Last week we received GDP data for the December quarter, which showed that the New Zealand economy grew by only 0.4% in the final quarter of 2016. Smoothing through the quarterly volatility highlights an economy that continues to grow at a moderate pace, but doesn’t look at risk of overheating. Against this backdrop, we expect the Reserve Bank to hold the OCR at 1.75% at Thursday’s review and to maintain a neutral outlook for the policy rate.
The New Zealand economy hit a bit of a soft patch in late 2016. GDP rose only 0.4% in the December quarter – close to what we had forecast, but below what many were expecting, including the Reserve Bank. A downward revision to growth in the September quarter added to the soft tone of the GDP report.
While we certainly wouldn’t gloss over the soft December outturn, at the same time we’d caution against taking too gloomy a view of it. Much of the drag on growth came from specific issues in the primary sector. Milk and meat production were hampered by poor spring weather conditions, forestry production pared back earlier strong gains, and oil output fell due to a temporary shutdown at one of the major fields in Taranaki. None of these things have much to do with the economy’s productive capacity, and there’s good reason to expect them to be firmly on the positive side of the growth ledger in the March quarter. Indeed, plentiful summer rainfall has resulted in very favourable pasture conditions, leading to a recovery in milk and meat production, while the Maari oil field came back on line in early January which should have led to a recovery in oil output.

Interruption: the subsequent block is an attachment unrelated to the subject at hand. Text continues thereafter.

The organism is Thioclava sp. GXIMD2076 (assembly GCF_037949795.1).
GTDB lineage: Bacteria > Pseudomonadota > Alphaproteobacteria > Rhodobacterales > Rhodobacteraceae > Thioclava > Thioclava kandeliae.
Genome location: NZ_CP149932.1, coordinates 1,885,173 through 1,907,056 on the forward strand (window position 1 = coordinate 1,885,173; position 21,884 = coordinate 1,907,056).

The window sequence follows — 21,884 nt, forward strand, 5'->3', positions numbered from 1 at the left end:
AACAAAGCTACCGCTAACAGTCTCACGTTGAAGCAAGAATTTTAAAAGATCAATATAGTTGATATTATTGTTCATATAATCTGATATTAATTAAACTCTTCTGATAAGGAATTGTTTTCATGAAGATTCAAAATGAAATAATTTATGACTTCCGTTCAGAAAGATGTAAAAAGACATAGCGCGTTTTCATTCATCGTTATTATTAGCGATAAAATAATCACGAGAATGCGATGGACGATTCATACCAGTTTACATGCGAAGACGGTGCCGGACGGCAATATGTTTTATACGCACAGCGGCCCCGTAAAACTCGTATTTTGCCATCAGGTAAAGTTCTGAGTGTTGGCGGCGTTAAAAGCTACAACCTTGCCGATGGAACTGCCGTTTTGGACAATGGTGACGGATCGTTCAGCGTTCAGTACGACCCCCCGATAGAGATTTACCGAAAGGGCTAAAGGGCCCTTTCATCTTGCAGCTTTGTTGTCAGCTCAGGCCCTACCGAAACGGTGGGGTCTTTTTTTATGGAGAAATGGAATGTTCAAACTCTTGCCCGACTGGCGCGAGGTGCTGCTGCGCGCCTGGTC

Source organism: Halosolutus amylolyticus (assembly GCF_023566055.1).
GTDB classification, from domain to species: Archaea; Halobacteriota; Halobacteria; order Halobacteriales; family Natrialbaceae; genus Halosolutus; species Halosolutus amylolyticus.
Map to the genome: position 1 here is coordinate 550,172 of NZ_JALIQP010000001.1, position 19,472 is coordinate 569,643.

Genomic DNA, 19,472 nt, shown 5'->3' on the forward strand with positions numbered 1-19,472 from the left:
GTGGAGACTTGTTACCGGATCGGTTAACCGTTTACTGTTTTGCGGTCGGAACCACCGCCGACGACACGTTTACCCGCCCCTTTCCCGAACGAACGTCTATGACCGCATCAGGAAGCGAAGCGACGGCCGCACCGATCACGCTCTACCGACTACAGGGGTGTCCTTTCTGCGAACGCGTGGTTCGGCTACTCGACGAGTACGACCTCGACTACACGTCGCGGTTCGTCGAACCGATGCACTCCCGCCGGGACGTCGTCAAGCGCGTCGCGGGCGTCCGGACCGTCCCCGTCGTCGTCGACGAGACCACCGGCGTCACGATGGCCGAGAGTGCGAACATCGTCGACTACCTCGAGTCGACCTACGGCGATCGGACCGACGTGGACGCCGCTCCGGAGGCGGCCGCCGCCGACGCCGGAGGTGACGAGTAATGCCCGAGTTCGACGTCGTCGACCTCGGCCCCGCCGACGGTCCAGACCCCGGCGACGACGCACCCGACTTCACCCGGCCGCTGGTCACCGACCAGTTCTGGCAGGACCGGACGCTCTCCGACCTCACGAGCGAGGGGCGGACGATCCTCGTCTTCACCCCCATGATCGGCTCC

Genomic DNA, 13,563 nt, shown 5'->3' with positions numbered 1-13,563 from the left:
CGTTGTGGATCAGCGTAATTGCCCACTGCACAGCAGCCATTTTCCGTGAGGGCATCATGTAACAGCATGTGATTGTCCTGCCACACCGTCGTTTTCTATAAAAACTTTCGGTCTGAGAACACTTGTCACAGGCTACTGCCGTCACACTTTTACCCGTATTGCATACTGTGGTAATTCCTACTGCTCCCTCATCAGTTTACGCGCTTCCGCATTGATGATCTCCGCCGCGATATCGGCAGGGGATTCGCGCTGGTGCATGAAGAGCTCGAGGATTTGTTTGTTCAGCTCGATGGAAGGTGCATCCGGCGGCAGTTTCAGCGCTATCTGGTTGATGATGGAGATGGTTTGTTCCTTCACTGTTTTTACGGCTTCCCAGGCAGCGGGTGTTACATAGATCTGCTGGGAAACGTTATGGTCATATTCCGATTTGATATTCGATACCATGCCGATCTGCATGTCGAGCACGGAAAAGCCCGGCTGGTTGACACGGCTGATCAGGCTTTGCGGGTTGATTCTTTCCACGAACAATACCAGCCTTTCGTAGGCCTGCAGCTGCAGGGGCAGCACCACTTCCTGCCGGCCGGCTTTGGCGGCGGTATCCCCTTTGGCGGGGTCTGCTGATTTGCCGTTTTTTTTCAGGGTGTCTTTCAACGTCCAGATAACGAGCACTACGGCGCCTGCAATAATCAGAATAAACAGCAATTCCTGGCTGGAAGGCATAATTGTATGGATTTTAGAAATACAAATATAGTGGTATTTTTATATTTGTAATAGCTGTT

But looking past these factors, the underlying picture of the economy is still a moderate one. Growth in calendar ’16 came in at 3.1%, an improvement from 2015, but hardly a screaming result when population growth is running in excess of 2%. As a result, annual growth in per-capita terms continue to linger at a subdued pace below 1%.
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